Am following your journey down the East Coast to Florida with great interest. For example, when you speak of historic Fredricksburg and the battlefields there, I'm mesmerized because as an avid Civil War buff I would have loved to have been there with you to walk the storied ground where the epic battle was fought. Though I'n not so keen on the china and crystal shopping you mentionned, my wife certainly is and got a gleam in her eye when I told her about your experience at the Replacement.com showroom in Winston-Salem. Can't wait to hear about your adventures in Macon.
When we got into Macon, GA we found lodgings at the lovely 1842 Inn www.the1842inn.com. I knew this Inn was at LL auction, but we did not want to spend 3 nights there since we were anxious to get to Sarasota,FL but we did want to stay at a nice, historic Inn to soak up the athmosphere of the South. The 1842 Inn was no disappointment. Listed on the National Register of Historic Places, the 1842 Inn is located in a charming residential district. With an athmosphere straight out from Gone with the Wind, the 1842 Inn blends amenities of a grand hotel with the ambience of a country inn. The rooms and the public areas of the Inn are within a Greek Revival antebellum house and an adjoining Victorian house that share a quaint courtyard and garden. The rooms, parlors and library are tastefully designed with fine English antiques, oriental carpets, tapestries and paintings. When we got there, the Inn was serving complimentary hors d'oeuvres at the cash bar in the Library. We ordered drinks, enjoyed the tasty hors d'oeuvres and started to relax before going out to dinner. We strolled back looking at some of the private and public mansions, each dramatically lit in a free nightly display of Southern elegance and grandeur. When we got back from dinner our bed was turned down with chocolates on the pillows.
The next morning, after a lovely breakfast at the couryard garden, we set out to visit historic Macon. Macon is often called the Song and Sole of the South. We set out to see what Sherman didn't burn, in a History of War... anything but Civil.
We visited The Cannonball House where on July 30, 1864 Union Armee soldiers attacked this authentic Greek revical home (built in 1853). This house is the only site struck by a cannonball during the war. We heard where the cannon ball fell and saw where it still lies inside this historic museum. It also houses magnificent authentic Macon furnishings and the gift offers Civil War and Old South books and memorabilia.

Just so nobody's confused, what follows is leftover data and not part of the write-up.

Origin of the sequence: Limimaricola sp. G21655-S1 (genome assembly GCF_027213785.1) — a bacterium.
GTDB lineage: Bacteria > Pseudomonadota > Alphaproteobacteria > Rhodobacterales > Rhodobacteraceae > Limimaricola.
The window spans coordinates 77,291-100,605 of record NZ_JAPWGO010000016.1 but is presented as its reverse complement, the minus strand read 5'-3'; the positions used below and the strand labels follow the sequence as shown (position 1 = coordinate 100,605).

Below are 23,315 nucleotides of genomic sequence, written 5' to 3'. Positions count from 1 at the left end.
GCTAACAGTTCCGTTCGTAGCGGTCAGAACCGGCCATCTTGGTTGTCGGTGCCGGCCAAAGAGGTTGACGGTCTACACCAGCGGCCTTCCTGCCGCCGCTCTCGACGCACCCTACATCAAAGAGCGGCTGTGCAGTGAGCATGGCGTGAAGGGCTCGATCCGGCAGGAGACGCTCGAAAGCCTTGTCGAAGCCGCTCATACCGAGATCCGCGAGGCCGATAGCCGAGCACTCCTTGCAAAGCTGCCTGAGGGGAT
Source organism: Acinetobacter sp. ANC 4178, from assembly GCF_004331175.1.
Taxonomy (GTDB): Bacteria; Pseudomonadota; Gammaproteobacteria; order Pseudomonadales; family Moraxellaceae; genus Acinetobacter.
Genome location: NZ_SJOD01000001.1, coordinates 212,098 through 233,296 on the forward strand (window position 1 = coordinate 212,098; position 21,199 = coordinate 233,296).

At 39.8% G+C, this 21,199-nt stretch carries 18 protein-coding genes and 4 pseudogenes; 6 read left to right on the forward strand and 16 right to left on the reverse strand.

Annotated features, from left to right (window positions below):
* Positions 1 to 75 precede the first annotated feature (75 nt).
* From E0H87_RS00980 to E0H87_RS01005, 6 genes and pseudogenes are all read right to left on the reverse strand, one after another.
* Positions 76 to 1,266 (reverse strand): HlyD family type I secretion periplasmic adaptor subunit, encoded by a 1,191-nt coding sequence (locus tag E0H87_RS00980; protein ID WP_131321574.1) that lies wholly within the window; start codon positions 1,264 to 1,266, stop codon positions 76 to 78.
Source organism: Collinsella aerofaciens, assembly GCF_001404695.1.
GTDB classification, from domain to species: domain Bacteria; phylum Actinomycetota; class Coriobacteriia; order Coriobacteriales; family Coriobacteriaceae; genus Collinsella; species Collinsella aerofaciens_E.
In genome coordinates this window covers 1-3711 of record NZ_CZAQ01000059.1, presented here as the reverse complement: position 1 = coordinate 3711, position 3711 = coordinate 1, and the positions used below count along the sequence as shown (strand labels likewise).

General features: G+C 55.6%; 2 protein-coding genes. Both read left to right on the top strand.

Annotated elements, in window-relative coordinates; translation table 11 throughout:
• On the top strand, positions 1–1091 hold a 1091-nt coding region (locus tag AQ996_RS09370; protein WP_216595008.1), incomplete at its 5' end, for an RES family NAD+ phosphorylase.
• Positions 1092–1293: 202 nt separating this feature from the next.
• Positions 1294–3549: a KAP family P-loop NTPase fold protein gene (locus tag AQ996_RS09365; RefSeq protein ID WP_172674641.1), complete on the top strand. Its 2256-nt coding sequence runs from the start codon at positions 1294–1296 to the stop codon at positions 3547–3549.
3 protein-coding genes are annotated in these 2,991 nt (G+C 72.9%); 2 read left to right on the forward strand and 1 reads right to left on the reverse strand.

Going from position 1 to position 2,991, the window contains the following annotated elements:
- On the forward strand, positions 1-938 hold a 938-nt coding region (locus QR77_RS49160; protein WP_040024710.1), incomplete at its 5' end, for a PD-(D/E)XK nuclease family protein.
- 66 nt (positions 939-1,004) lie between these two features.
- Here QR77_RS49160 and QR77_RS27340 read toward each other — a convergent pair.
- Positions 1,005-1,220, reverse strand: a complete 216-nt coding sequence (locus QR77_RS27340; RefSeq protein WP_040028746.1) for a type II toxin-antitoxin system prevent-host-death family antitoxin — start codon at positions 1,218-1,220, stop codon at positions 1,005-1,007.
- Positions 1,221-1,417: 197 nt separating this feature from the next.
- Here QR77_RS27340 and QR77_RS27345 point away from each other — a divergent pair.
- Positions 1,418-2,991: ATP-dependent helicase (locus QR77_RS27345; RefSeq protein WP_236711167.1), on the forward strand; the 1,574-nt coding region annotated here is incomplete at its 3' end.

Next we went to the Hay House, stepping back in history at "The Palace of the South". This Italian Renaissance Revival Villa was built by William Butler Johnston, one of Macon's wealthiest men. The mansion is exquisitely decorated with antiques collected by the three families who occupied the house beginning in 1859; the Johnston, Felton and Hay families. The house is now owned b y the Georgia Trust for Historic Preservation and is made up of 24 rooms, 19 fireplaces, a beautiful tromp l'oel, magnificent plaster moldings, and a secret room said to have housed some of the Confederate gold.
After Lunch we went to the Rose Hill Cemetary which is listed on the National Historic Register of Historic Places. This is one of the oldest surviing public cemetary parks in the United States. Winding paths and terraced hills overlook the Ocmulgee River. Located inside Confederate Square are the markers of 600 Confederate and Union Soldiers.
Our last visit for the afternoon was to the Ocmulgee National Monument and site of the Dunlap Farm House where the troops of General Sherman, led by General Stoneman, fired cannons upon the city of Macon only to strike the white columned home, the Cannonball House and a military hospital. The Ocmulgee National Monument is also Home to over 10,000 years of Indian heritage and culture.